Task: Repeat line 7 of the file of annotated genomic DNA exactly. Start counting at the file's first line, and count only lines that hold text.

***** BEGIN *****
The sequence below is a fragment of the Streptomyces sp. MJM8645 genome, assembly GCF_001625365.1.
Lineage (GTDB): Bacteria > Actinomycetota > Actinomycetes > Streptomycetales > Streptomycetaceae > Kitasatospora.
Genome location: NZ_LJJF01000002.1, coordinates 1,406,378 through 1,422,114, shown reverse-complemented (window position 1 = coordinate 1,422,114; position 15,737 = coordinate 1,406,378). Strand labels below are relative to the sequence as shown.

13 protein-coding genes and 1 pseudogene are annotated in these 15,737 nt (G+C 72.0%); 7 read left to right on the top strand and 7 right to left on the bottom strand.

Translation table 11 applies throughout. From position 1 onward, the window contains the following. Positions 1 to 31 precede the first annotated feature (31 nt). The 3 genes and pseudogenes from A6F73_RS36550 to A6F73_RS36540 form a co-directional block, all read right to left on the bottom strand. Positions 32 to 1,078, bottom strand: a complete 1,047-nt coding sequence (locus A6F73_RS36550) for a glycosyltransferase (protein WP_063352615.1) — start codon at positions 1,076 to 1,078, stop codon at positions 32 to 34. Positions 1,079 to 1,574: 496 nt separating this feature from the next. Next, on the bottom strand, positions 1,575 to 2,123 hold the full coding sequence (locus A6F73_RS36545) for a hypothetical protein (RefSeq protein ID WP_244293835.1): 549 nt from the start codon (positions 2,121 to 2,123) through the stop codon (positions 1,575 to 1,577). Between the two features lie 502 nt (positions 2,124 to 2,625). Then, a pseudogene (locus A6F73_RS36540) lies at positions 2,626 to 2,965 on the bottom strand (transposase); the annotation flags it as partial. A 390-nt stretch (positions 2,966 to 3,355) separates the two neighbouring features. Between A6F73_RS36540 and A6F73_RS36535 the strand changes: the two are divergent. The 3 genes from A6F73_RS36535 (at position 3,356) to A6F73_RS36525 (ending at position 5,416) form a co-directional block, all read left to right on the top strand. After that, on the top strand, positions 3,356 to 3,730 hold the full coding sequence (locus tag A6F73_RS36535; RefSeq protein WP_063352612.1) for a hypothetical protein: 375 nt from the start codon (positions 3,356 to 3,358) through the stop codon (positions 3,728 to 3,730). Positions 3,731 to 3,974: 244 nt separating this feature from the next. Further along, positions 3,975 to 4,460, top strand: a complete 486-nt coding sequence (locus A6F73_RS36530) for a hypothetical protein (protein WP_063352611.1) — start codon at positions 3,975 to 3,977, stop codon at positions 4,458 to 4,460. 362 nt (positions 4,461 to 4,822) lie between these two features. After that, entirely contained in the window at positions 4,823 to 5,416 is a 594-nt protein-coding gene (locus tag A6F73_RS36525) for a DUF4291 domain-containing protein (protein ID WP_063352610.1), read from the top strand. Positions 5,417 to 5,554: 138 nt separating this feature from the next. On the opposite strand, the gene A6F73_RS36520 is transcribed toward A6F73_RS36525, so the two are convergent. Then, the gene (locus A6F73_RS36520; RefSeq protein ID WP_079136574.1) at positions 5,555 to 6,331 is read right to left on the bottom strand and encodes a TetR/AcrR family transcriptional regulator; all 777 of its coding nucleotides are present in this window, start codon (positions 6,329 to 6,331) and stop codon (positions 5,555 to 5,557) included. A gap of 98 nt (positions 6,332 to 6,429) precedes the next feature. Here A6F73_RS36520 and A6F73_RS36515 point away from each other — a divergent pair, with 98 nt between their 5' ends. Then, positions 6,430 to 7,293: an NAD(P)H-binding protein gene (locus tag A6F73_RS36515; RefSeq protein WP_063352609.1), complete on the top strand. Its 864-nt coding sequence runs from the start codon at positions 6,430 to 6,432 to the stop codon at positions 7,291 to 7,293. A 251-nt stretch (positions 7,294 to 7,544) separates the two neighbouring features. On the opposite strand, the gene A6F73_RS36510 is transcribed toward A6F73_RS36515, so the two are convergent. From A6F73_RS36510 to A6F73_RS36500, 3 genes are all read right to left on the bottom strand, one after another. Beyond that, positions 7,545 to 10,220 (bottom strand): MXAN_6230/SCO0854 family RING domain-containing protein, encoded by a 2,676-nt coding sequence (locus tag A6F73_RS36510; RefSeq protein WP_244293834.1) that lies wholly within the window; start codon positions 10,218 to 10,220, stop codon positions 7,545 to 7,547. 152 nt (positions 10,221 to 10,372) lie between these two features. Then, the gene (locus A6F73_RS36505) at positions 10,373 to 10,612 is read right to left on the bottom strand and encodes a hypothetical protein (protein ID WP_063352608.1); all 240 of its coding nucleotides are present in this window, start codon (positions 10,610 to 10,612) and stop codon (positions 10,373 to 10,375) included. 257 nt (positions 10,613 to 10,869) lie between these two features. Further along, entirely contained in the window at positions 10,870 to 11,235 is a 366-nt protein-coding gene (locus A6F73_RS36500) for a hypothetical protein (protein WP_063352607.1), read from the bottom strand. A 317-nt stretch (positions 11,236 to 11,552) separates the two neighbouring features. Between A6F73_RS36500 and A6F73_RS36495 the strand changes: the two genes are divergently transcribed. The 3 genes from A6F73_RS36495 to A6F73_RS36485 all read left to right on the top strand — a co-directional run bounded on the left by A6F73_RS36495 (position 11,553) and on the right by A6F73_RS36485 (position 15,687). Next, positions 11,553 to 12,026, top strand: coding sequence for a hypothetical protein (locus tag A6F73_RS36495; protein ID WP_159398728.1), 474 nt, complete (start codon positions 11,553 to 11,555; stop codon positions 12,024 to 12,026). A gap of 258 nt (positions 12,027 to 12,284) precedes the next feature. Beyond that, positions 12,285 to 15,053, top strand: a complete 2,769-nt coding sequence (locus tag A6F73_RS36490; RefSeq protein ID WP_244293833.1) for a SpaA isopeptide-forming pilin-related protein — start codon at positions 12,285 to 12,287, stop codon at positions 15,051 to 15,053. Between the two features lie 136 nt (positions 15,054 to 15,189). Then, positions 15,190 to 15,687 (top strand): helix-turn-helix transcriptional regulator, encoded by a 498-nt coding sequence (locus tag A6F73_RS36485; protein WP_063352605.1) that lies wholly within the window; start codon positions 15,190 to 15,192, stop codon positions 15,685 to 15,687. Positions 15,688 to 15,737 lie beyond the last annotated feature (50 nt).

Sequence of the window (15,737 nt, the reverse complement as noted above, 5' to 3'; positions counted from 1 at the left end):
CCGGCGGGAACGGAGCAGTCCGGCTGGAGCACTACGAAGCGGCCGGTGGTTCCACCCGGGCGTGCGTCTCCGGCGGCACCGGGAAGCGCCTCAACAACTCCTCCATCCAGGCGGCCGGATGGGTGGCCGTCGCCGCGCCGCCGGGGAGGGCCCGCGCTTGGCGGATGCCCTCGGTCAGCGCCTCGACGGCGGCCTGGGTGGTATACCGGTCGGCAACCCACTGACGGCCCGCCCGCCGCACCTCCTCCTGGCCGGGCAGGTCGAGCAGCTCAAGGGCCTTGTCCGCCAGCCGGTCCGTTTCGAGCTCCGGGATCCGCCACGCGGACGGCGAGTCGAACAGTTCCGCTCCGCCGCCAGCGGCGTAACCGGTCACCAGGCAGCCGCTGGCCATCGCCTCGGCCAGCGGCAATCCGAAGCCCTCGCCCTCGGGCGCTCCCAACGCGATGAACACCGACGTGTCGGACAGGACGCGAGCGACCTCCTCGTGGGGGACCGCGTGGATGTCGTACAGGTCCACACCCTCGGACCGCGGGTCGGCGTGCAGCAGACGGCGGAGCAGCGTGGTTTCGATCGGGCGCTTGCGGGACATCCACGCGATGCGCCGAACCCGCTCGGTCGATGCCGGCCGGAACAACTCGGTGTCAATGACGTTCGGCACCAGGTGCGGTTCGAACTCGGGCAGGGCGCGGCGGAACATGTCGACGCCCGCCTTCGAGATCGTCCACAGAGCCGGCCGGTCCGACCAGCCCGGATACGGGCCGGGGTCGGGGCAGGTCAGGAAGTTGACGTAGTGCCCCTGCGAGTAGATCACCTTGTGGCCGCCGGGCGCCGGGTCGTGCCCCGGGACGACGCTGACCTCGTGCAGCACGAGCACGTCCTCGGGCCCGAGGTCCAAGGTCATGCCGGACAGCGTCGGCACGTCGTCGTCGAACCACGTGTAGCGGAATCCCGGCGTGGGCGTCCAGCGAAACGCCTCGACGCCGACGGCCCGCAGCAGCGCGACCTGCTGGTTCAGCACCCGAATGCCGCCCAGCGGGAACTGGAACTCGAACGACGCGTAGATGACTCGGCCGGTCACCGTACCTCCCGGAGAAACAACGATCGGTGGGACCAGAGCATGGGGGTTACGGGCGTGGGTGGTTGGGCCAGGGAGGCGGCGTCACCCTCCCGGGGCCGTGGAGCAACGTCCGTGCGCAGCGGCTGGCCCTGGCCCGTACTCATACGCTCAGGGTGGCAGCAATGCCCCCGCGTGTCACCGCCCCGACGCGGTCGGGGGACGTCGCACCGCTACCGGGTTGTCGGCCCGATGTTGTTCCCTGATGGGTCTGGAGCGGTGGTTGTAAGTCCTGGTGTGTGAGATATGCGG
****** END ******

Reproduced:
CCGGCGGGAACGGAGCAGTCCGGCTGGAGCACTACGAAGCGGCCGGTGGTTCCACCCGGGCGTGCGTCTCCGGCGGCACCGGGAAGCGCCTCAACAACTCCTCCATCCAGGCGGCCGGATGGGTGGCCGTCGCCGCGCCGCCGGGGAGGGCCCGCGCTTGGCGGATGCCCTCGGTCAGCGCCTCGACGGCGGCCTGGGTGGTATACCGGTCGGCAACCCACTGACGGCCCGCCCGCCGCACCTCCTCCTGGCCGGGCAGGTCGAGCAGCTCAAGGGCCTTGTCCGCCAGCCGGTCCGTTTCGAGCTCCGGGATCCGCCACGCGGACGGCGAGTCGAACAGTTCCGCTCCGCCGCCAGCGGCGTAACCGGTCACCAGGCAGCCGCTGGCCATCGCCTCGGCCAGCGGCAATCCGAAGCCCTCGCCCTCGGGCGCTCCCAACGCGATGAACACCGACGTGTCGGACAGGACGCGAGCGACCTCCTCGTGGGGGACCGCGTGGATGTCGTACAGGTCCACACCCTCGGACCGCGGGTCGGCGTGCAGCAGACGGCGGAGCAGCGTGGTTTCGATCGGGCGCTTGCGGGACATCCACGCGATGCGCCGAACCCGCTCGGTCGATGCCGGCCGGAACAACTCGGTGTCAATGACGTTCGGCACCAGGTGCGGTTCGAACTCGGGCAGGGCGCGGCGGAACATGTCGACGCCCGCCTTCGAGATCGTCCACAGAGCCGGCCGGTCCGACCAGCCCGGATACGGGCCGGGGTCGGGGCAGGTCAGGAAGTTGACGTAGTGCCCCTGCGAGTAGATCACCTTGTGGCCGCCGGGCGCCGGGTCGTGCCCCGGGACGACGCTGACCTCGTGCAGCACGAGCACGTCCTCGGGCCCGAGGTCCAAGGTCATGCCGGACAGCGTCGGCACGTCGTCGTCGAACCACGTGTAGCGGAATCCCGGCGTGGGCGTCCAGCGAAACGCCTCGACGCCGACGGCCCGCAGCAGCGCGACCTGCTGGTTCAGCACCCGAATGCCGCCCAGCGGGAACTGGAACTCGAACGACGCGTAGATGACTCGGCCGGTCACCGTACCTCCCGGAGAAACAACGATCGGTGGGACCAGAGCATGGGGGTTACGGGCGTGGGTGGTTGGGCCAGGGAGGCGGCGTCACCCTCCCGGGGCCGTGGAGCAACGTCCGTGCGCAGCGGCTGGCCCTGGCCCGTACTCATACGCTCAGGGTGGCAGCAATGCCCCCGCGTGTCACCGCCCCGACGCGGTCGGGGGACGTCGCACCGCTACCGGGTTGTCGGCCCGATGTTGTTCCCTGATGGGTCTGGAGCGGTGGTTGTAAGTCCTGGTGTGTGAGATATGCGG